YUNUS HOOSEN: In the case of India I think we started off post-1994 with some very good investments like Tata, and a number of areas of Tata invested. Then there was a lull in terms of the investment relationship. Last year we had the first South Africa-India business summit, and we also signed an agreement with the InvestSA and Invest India. And we are now beginning to propel this relationship to new heights in a number of different sectors like the ICT sector, some areas of manufacturing and so forth. So India is beginning to reach out into the African continent and look to South Africa as a regional manufacturing or services hub.
In Europe – it’s been long-term traditional investors, but also investors looking at new opportunities and new expansions, but more enunciating the policy charity issues and providing certainty to investors, all in terms of government policy and the government regulatory environment.
NOMPU SIZIBA: Are we getting there in terms of the policy clarity, because that keeps on coming up? Yesterday we had the business confidence index from two. We’ve had that particular gauge from two different houses – the South African Chamber of Commerce and Industry and the Quarterly RMB one. Confidence is not going up; it’s going down. Yet we do see that President Cyril Ramaphosa, for example, is saying all the right things, but obviously it’s not being reflected in the company.
YUNUS HOOSEN: Look, from our perspective if we look at the latest report from the Institute of International Finance, South Africa in January attracted the largest share of finance capital in emerging markets. It was number one. Number two was India. And if you look at the Intel report for last year, prior to that South Africa attracted only $1.3 billion of investment. That increased last year to $7.3 billion. That’s a more than 440% increase.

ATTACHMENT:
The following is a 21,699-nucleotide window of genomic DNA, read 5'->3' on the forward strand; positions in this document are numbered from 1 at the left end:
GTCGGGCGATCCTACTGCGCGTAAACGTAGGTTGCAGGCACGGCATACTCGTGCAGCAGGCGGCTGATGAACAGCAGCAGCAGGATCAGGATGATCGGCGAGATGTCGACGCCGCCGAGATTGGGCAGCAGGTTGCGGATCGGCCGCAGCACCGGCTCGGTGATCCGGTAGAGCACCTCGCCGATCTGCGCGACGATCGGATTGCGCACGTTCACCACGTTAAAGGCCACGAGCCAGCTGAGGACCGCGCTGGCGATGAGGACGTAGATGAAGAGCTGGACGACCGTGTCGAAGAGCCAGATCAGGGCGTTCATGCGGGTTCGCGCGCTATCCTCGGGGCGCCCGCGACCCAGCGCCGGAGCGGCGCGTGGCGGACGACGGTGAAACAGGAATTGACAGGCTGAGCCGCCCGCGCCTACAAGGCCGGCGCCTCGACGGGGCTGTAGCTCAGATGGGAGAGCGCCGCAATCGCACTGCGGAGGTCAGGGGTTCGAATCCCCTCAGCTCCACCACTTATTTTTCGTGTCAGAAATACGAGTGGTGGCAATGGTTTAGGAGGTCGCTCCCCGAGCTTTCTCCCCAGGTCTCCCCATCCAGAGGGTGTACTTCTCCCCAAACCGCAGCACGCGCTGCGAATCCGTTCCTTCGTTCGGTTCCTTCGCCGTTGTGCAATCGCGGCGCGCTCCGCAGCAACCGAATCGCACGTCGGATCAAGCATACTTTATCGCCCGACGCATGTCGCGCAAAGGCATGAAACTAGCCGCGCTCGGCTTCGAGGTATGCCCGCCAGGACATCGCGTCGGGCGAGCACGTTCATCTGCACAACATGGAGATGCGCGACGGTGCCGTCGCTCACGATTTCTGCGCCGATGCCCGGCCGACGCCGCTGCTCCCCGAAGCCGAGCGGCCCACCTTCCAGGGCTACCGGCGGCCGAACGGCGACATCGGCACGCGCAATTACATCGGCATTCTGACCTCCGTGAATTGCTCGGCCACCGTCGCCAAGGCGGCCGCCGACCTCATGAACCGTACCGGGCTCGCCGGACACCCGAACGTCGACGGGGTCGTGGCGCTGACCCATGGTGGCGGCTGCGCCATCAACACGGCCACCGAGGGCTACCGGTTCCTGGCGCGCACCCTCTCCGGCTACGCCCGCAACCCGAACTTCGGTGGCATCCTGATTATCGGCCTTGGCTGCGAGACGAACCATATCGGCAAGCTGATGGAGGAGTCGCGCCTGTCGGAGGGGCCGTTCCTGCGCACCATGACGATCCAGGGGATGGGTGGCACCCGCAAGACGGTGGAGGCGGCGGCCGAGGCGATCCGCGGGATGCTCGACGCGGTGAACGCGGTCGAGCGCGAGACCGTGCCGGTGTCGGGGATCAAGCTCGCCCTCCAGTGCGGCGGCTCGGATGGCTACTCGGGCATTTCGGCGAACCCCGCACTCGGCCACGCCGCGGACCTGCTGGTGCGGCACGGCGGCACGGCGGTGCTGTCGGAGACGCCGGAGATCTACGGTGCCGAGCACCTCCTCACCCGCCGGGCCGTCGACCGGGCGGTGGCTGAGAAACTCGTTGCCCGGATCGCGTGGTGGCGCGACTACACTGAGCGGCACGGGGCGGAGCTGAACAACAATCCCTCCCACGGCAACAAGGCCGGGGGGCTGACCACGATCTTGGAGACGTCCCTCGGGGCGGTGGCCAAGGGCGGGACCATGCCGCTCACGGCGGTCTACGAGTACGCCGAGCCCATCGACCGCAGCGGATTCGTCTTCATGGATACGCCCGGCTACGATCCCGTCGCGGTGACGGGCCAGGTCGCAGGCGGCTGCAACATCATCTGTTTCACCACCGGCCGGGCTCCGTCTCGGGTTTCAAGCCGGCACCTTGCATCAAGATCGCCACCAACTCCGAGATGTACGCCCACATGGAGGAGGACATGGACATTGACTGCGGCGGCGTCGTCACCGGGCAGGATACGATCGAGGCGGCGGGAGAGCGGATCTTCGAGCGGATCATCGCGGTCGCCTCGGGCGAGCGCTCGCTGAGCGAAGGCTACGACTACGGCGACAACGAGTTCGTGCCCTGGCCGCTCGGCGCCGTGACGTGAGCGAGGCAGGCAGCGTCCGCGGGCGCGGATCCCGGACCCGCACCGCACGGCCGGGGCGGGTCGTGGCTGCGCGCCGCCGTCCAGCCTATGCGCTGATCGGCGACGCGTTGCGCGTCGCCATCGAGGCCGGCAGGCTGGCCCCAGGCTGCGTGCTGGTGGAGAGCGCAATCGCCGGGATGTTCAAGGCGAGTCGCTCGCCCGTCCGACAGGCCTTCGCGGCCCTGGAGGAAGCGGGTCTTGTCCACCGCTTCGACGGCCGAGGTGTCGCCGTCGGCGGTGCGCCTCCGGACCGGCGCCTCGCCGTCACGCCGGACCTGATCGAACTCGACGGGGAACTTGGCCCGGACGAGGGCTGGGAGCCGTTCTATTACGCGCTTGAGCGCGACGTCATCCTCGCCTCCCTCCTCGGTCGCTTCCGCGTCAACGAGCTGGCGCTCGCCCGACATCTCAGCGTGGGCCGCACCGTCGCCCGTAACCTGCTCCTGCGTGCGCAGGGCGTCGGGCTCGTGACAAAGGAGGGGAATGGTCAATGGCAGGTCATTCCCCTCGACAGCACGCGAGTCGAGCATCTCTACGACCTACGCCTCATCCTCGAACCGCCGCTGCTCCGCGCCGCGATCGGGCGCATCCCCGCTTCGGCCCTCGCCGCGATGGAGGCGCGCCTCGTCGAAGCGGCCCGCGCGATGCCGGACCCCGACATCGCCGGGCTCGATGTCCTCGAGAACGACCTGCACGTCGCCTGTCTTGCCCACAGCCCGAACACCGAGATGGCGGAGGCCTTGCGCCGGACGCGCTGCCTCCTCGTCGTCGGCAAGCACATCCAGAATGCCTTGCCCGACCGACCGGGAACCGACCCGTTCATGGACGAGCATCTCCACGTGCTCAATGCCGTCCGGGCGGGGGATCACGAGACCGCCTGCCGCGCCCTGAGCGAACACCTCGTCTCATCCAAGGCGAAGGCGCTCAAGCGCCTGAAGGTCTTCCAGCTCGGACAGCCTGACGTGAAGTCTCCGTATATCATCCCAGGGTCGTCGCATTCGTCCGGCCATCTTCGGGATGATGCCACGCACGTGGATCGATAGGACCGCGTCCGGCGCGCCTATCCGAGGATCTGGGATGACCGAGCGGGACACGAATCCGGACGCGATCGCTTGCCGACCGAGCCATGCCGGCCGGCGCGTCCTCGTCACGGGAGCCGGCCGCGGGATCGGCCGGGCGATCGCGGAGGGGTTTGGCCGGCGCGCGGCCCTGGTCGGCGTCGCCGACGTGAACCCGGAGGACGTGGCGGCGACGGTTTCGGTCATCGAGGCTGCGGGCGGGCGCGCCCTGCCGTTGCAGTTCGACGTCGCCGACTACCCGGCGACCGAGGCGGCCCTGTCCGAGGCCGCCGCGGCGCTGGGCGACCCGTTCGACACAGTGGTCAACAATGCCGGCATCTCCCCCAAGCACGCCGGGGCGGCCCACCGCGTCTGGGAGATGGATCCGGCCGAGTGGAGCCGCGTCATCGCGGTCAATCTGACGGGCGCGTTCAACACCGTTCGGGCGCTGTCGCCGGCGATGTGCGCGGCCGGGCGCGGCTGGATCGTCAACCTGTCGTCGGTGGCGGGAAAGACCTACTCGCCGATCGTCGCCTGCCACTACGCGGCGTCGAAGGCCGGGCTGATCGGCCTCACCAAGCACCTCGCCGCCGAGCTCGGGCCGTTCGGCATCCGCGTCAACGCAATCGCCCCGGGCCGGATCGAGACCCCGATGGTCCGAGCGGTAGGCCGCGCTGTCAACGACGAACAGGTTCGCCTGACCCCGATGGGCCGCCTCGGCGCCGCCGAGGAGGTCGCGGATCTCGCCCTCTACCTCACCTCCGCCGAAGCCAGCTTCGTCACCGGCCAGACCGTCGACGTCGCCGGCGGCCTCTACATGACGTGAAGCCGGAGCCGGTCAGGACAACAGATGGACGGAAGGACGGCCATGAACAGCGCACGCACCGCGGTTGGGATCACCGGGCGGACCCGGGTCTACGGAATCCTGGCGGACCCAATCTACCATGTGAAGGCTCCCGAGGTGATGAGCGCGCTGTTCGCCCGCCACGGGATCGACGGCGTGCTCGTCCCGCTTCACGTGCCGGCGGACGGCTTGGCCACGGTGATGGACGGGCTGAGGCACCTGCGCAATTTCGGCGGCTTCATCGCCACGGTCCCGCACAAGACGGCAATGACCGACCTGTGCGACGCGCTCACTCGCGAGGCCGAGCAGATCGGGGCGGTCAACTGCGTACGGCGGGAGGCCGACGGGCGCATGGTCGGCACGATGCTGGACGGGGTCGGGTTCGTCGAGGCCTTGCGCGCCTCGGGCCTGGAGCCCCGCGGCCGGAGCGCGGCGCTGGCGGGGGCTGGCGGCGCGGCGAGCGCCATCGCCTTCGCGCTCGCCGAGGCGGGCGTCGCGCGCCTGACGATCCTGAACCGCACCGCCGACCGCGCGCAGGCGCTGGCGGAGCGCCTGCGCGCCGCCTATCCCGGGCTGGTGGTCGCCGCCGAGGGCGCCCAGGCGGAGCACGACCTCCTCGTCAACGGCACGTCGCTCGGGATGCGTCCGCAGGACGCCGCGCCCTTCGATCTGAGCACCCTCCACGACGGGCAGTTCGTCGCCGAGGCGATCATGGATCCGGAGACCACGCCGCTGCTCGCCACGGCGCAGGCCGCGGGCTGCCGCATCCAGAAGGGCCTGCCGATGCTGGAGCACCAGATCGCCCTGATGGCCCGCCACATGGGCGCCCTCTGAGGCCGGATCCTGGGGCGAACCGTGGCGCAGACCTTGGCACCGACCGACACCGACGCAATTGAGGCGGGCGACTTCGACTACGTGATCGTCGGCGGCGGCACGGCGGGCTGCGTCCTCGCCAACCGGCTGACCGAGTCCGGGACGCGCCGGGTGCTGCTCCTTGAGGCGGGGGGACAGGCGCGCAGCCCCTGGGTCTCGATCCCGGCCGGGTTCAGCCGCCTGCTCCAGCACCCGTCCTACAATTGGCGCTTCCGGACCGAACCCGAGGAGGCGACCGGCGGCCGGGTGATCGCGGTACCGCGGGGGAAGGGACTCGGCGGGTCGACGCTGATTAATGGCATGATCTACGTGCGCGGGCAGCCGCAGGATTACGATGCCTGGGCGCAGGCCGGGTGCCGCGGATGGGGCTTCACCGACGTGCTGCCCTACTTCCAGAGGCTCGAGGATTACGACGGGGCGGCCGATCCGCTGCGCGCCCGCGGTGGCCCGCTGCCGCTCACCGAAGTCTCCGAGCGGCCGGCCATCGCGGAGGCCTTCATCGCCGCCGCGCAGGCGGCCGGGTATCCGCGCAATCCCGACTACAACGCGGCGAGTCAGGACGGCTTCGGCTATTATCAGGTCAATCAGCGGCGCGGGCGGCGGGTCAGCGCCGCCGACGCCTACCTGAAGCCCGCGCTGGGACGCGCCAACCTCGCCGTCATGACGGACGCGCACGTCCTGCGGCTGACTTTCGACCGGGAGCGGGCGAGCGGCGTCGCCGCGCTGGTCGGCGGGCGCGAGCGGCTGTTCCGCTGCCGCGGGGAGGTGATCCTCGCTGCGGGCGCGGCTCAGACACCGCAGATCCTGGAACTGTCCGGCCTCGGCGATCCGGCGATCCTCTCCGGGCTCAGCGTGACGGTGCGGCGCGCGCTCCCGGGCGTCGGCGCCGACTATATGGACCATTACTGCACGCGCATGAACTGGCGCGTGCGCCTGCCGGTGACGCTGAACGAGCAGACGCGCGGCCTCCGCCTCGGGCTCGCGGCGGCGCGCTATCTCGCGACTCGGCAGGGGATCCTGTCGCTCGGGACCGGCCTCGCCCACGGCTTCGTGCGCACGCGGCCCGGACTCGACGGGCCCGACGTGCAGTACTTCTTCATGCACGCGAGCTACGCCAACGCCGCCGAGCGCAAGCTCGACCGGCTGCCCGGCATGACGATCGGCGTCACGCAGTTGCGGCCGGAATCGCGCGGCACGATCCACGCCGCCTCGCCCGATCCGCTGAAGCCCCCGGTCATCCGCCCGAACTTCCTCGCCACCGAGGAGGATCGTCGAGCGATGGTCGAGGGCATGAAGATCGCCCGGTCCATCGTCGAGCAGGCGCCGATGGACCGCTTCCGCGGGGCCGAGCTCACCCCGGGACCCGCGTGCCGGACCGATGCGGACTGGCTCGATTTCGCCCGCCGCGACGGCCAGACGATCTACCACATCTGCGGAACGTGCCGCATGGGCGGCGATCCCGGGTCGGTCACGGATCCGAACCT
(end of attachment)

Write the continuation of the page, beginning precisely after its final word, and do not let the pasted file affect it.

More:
So it shows that the work that the president, since he has taken office, has been able to move government for better confidence, but particularly in a number of areas – reform and providing certainty on the Mining Charter, sorting the IRP [Integrated resource Plan] in terms of the energy policy, and opening up the telecom sector. So investors see that there is movement. Investors take a long-term view, and this can give confidence in South Africa.
NOMPU SIZIBA: Mr Hoosen, we know that the dti does, in some instances, especially at the special economic zones, offer incentives for investment. How much of an impact have these had on getting investment in, and are you going to be selling these kind of initiatives on your trip?
YUNUS HOOSEN: Yes. I think we are announcing that special economic zones are attracting a number of investors across the board. We have 10 special economic zones and we are providing world-class infrastructure. These special economic zones themselves have been benchmarked. The Chinese government has even come to us and said this is one of the finest special economic programmes globally.
So, besides providing the world-class infrastructure, we are providing a fantastic package of incentive support for investors that want to come to South Africa to set up a base for the African continent or regional manufacturing hub. It provides a wonderful business case and incentive package for them.
NOMPU SIZIBA: Mr Hoosen, we’ve run out of time, but thank you very much and all the very best with that trip. I hope it’s a productive one.